“The only way to get to a 2 degree world is to de-carbonize immediately, and I see no political signs we’re doing this …. We need moral leadership and political will, and they are in short supply.”

Bruce Lieberman

Bruce Lieberman is a freelance writer covering science and environmental topics. He has more than 20 years experience in the news business. (E-mail: bruce@yaleclimatemediaforum.org, Twitter: @brucelieberman1)
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One Response to Forget About That 2-Degree Future

  1. Arno Arrak says:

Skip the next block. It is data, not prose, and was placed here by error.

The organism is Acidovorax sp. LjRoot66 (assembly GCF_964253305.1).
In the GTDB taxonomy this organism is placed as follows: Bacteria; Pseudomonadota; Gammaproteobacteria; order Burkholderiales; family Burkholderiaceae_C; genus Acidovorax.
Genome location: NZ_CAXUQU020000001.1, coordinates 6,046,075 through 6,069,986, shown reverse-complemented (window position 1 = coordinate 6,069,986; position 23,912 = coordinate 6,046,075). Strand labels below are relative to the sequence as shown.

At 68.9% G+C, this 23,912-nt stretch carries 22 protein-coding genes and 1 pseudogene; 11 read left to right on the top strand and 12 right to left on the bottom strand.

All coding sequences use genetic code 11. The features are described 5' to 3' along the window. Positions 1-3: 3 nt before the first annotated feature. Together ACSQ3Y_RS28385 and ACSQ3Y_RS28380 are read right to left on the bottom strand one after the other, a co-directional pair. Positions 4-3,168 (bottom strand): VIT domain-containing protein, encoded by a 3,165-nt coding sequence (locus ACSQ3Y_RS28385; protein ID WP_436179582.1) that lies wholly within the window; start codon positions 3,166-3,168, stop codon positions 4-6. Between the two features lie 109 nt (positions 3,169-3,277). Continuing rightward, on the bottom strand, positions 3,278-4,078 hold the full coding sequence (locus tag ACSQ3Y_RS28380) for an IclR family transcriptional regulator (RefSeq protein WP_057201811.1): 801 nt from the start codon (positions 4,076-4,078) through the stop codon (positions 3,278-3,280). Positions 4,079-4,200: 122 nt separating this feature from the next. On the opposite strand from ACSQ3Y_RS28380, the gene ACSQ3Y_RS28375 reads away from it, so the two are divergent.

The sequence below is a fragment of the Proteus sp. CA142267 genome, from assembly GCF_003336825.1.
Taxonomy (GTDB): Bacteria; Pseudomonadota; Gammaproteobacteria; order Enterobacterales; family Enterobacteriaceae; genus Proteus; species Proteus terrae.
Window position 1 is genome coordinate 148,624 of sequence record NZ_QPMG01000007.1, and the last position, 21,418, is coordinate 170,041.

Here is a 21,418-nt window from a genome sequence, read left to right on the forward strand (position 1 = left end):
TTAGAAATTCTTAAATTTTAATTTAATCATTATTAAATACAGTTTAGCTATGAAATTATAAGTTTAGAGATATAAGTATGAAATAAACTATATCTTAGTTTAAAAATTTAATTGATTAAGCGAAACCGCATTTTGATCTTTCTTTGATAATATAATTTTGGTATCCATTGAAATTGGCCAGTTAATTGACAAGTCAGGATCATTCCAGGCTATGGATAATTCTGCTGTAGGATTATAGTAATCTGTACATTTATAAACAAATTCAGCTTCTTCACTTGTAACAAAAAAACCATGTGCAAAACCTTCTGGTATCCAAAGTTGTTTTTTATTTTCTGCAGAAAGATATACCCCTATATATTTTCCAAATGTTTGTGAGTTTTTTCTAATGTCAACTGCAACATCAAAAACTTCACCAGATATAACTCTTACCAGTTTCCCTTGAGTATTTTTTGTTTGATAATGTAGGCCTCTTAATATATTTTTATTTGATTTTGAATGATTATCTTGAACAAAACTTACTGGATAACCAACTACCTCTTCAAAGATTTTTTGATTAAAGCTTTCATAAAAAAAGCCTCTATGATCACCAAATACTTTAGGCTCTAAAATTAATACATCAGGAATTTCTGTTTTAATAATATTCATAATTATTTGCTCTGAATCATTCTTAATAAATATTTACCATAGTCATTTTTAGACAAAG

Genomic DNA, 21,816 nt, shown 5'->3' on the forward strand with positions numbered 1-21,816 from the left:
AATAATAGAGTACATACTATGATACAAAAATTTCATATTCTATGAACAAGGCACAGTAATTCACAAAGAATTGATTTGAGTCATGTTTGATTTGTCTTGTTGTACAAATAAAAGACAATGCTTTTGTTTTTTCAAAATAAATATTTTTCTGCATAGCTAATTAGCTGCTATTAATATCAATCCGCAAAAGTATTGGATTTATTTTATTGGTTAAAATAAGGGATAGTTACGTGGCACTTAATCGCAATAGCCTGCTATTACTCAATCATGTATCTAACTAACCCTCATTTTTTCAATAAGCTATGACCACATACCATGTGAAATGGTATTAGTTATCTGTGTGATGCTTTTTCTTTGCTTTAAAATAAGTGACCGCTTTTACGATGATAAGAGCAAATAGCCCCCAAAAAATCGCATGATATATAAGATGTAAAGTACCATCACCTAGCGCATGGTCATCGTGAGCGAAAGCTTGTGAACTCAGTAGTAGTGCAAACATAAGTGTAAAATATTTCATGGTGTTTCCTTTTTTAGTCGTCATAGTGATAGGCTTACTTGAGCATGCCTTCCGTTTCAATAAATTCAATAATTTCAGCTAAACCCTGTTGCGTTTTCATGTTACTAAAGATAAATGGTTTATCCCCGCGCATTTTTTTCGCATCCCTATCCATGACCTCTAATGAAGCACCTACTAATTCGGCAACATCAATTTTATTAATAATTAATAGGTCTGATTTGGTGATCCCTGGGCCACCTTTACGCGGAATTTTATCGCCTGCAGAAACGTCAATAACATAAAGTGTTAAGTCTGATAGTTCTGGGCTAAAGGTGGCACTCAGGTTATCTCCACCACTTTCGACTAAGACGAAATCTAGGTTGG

Sir Robert Watson – a real decarbonizer, what with being a former head of IPCC. He has quite a wish list for changing the world, most of which cannot be justified by reality. Lets study his most fundamental error first: it is his irrational and irrevocable belief that the globe is warming and that decarbonization efforts will hold it back. Nothing could be further from the truth as science tells us. The future warming he expects is all based on predictions by climate models that use the greenhouse theory to tell us how much warming to expect. These people realized early on that carbon dioxide has a sensitivity to raise global temperature only 1.1 degrees Celsius per century. That’s not enough to to frighten anybody so they introduced the idea that warming caused by carbon dioxide is amplified by positive water vapor feedback. Water vapor is also a greenhouse gas and if the atmosphere warms because of carbon dioxide it will hold more water vapor which will then add its own greenhouse warming to that of the original carbon dioxide warming. According to this theory the feedback can actually produce more warming than carbon dioxide originally did. How much more depends on how their climate models are written but two, three, five or more degrees is possible. They want decarbonization to keep it down to two degrees and wring their hands over uncontrollably increasing CO2 that will make that impossible. Hence the need for more radical curbs on fossil fuels and related sources of CO2 that they are talking about. These are all irrational demands because greenhouse warming that they are based on is not working. Nor has it worked anytime within the last century. Why do I say that? Because this is what observations of nature tell us. Right now, this minute, there is no global warming whatsoever. And there has not been any warming for the last sixteen years as the Met Office tells us. But you probably have not been told that this is not an exception but the rule for more than a century. Thus, there was no warming at all for eighteen years from 1979 to 1997. There were temperature oscillations, up and down for El Nino and La Nina phases of ENSO, but global mean temperature remained the same. And there was also no warming for the 26 years from 1950 to 1976. This has always puzzled climatologists who have invented ingenious devices to explain it away. One such excuse invokes aerosols from WW II war production blocking out the sun. All these non-warming periods add up to no global warming for more than half a century since 1900. And as to the believability of their warming predictions, IPCC in 2007 used the greenhouse effect to predict what warming we shall see in the century ahead. Twenty-first century warming, they said, shall proceed at the rate of 0.2 degrees Celsius per decade. We are now in the second decade of his century and there is no sign whatsoever of their predicted warming. Did you know that the fate of scientific theories that make wrong predictions is to be consigned to the trash heap of history? The greenhouse theory has made a prediction that is directly contradicted by observed facts and thereby it has earned itself a place in that trash heap of history. Nor is this the only wrong prediction from it. Climate models predict that in the tropics, at ten kilometer height, there is a concentration of water vapor that should create a hot spot due to its large positive feedback effect on greenhouse warming. NOAA has launched thousands of radiosondes into the atmosphere since the forties but none of them have ever observed any such mythical hot spot. Is it possible that the enhanced greenhouse effect that depends upon thay positive feedback from water vapor simply does not exist? Hungarian scientist Ferenc Miskolczi thinks so. His theory predicts that greenhouse gases in the atmosphere cooperate by means of feedbacks to keep the infrared transmittance of the atmosphere constant. For example, according to IPCC, if more carbon dioxide is added to air it starts to absorb more IR and less is transmitted by the atmosphere. Miskolczi theory denies that. According to him, this extra absorption by the added carbon dioxide is simply balanced out by a reduction in the amount of water vapor in air. This is negative feedback from water vapor, the exact opposite of what IPCC wants us to believe. In 2010 he found a way to put this to an experimental test. Using NOAA weather balloon database that goes back to 1948 he was able to show that the IR transmittance of the atmosphere remained constant for 61 years while carbon dioxide at the same time went up by 21.6 percent. This means that addition of all that carbon dioxide to the atmosphere has had no effect whatsoever on the absorption of IR by the atmosphere. This is a decisive victory for the Miskolczi theory. It proves that posive water vapor feedback used in the greenhouse theory of IPCC is a myth. It follows that all predictions of warming made by their greenhouse theory are wrong. Since many of them were used to justify passing emission control laws these laws have been passed under false premises. Now they must all be voided.